Why is my dog drinking so much water?

Owners may become aware that their dog or cat has suddenly begun to consume more water than usual. This may be the clue to a number of disorders, some only transitory, others of a more serious, chronic nature.

They may notice that the dog’s bowl is constantly empty or the dog may be observed licking at taps or lapping at every puddle while on a walk. Cats may be observed licking the bathroom tiles or hopping into the bath or sink.


A change of feeding may alter the dog’s drinking pattern. A change to dry feeding requires the absorption of far more water from the bowel. Some foods contain much more salt than others and stimulate an increased thirst. A temporary attack of diarrhea will be associated with an increased water intake.

Some medications cause the animal to drink more than usual. Corticosteroids, used to treat skin conditions or arthritis, have a marked effect when given in fairly high doses at the commencement of treatment.

Animals with an inflamed throat or with tonsillitis will lap small quantities of water frequently while refusing solid food. Dogs with long-standing constipation seem only interested in drinking copious amounts of water.

The two most serious diseases to be considered when the animal has a history of excessive thirst over a long period are diabetes and nephritis.


Diabetes is a disorder of the carbohydrate metabolism of the dog caused by a deficiency of the hormone insulin.

Insulin is secreted by specialized cells in the pancreas. The function of insulin in the body is to convert excess glucose to carbohydrate which is stored in the liver for the future needs of the animal.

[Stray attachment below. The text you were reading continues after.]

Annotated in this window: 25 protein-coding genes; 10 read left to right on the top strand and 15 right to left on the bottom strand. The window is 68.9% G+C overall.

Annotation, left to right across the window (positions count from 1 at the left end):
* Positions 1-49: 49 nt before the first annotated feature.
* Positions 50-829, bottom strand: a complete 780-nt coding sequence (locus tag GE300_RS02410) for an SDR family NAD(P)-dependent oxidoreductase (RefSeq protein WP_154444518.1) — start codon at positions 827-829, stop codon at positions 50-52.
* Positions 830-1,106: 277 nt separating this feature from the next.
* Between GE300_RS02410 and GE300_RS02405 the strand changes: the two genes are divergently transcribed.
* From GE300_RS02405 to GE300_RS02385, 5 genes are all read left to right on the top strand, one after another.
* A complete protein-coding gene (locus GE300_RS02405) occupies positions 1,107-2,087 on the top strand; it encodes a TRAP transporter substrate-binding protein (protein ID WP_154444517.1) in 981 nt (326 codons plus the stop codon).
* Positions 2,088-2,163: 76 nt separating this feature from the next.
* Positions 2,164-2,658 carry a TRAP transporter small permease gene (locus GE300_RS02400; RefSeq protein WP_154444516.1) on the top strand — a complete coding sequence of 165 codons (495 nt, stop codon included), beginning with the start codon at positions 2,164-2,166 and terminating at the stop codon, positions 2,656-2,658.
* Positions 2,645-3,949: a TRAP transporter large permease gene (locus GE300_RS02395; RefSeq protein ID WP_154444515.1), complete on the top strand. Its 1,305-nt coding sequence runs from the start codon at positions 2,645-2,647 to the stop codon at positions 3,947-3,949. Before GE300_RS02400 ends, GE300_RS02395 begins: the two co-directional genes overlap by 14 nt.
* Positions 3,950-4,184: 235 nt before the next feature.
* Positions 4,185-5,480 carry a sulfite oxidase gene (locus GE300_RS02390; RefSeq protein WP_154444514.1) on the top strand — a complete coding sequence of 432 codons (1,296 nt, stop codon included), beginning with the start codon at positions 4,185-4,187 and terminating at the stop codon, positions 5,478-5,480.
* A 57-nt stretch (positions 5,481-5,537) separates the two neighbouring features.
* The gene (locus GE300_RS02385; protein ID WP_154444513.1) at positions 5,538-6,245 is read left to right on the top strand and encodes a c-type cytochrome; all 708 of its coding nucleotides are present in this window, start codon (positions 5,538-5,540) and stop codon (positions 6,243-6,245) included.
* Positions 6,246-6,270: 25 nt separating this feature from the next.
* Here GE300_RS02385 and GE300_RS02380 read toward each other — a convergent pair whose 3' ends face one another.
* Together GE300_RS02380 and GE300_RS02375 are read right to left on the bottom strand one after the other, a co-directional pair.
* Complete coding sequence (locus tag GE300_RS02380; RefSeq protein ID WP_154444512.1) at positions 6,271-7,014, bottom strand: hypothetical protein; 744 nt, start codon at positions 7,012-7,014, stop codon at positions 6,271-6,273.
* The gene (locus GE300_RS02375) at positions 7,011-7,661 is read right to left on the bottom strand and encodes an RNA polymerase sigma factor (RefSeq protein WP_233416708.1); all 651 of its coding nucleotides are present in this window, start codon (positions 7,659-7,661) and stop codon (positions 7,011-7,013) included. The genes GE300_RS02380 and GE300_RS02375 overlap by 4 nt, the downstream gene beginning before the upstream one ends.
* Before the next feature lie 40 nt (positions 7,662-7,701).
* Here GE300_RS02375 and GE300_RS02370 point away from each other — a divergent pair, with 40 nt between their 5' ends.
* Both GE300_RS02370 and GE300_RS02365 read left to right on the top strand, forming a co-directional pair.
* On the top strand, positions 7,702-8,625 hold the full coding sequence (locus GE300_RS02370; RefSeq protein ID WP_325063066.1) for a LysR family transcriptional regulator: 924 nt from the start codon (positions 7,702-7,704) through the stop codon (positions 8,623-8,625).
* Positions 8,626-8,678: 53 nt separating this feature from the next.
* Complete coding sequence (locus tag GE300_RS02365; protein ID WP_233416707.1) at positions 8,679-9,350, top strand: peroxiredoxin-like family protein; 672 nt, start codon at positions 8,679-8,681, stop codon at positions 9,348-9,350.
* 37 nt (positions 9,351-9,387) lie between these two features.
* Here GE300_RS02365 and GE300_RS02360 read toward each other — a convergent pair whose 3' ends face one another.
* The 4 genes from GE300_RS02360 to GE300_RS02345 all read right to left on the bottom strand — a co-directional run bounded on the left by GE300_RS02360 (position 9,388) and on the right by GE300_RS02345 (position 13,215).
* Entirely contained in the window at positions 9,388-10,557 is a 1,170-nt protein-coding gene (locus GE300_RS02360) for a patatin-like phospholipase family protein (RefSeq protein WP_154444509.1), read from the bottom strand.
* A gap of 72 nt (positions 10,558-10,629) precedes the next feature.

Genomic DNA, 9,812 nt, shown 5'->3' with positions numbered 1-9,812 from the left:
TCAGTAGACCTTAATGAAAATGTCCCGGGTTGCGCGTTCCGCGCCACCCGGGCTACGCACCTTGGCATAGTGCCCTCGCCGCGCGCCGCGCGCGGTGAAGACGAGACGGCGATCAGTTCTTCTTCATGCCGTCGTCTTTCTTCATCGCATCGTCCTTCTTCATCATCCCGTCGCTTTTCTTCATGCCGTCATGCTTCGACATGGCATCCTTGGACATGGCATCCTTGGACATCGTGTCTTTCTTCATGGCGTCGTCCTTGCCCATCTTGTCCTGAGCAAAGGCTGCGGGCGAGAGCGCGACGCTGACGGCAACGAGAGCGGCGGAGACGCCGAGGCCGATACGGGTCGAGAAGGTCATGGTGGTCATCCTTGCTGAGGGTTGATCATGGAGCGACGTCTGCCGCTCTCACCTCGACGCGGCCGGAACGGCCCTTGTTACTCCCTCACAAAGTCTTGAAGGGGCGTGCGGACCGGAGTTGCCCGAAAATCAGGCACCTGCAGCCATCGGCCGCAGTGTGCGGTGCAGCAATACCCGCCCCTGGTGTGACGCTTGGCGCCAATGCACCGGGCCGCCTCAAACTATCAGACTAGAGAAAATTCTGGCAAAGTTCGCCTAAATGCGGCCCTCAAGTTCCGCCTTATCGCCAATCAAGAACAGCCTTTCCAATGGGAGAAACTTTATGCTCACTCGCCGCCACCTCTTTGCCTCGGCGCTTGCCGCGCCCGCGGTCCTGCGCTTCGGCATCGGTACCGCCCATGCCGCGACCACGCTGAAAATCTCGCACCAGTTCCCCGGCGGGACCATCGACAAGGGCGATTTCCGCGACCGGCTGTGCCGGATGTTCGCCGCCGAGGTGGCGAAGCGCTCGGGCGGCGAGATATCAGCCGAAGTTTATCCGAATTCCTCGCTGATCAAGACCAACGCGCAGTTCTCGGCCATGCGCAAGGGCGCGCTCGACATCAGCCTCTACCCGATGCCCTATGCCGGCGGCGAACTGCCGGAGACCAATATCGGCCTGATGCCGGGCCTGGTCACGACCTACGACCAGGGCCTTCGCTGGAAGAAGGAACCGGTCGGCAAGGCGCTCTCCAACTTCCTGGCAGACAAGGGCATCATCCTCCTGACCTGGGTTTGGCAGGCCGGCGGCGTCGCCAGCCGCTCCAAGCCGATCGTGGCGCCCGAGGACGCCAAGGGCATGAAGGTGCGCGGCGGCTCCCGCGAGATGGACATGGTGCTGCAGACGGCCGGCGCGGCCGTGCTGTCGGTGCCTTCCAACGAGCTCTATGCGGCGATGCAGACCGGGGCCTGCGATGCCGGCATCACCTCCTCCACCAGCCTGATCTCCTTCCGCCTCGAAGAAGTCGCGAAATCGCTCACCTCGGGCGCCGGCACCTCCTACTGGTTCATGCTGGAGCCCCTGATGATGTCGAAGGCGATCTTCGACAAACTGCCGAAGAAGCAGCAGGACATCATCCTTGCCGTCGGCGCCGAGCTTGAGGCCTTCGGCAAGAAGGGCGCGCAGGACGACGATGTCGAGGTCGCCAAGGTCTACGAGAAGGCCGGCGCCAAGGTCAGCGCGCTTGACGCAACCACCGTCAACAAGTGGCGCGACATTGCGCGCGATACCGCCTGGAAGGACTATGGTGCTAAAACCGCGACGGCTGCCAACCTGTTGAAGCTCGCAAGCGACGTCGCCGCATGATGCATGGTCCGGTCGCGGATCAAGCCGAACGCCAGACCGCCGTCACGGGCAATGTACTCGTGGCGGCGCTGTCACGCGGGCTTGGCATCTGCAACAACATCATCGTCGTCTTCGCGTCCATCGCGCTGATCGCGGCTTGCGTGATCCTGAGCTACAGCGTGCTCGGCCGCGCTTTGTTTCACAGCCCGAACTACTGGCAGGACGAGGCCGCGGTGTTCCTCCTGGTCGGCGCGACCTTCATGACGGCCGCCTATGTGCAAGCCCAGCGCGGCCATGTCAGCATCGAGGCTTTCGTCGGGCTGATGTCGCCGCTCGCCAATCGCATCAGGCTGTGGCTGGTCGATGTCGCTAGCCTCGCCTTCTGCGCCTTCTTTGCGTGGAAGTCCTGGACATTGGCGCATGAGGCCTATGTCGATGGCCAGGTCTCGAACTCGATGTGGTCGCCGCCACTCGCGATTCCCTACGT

In the diabetic dog or cat the daily energy requirements must be gained from the immediate intake of sugars.  Any energy requirement not able to be met from the daily food supply must be supplied by the breakdown of fats.

This process is not as efficient as the normal breaking down of stored carbohydrates and over a long time not only does the animal lose weight despite an increased appetite, but the waste products of fat breakdown can cause certain toxic effects in the animal’s body.

Free glucose is excreted by the animal’s kidney cells and this requires much greater amounts of fluid.


Nephritis is a disease of the cells of the kidney that eventually leads to an impairment in their function.

Kidney cells remove the waste products of metabolism and excrete them via the urine. Any impairment in their function is usually detected by the presence of protein in the urine. As more kidney cells are affected the animal compensates for this lack of efficiency by drinking more water in order to flush the impurities with an increased flow of fluid.

Eventually an animal with nephritis will lose weight, but unlike the diabetic animal whose appetite is excessive, it gradually demands less and less food.

It is important to seek veterinary advice where there is a noticeable increase in water intake over a protracted period. Both nephritis and diabetes can be controlled if treatment and dietary changes are begun before the disease process has progressed too far.

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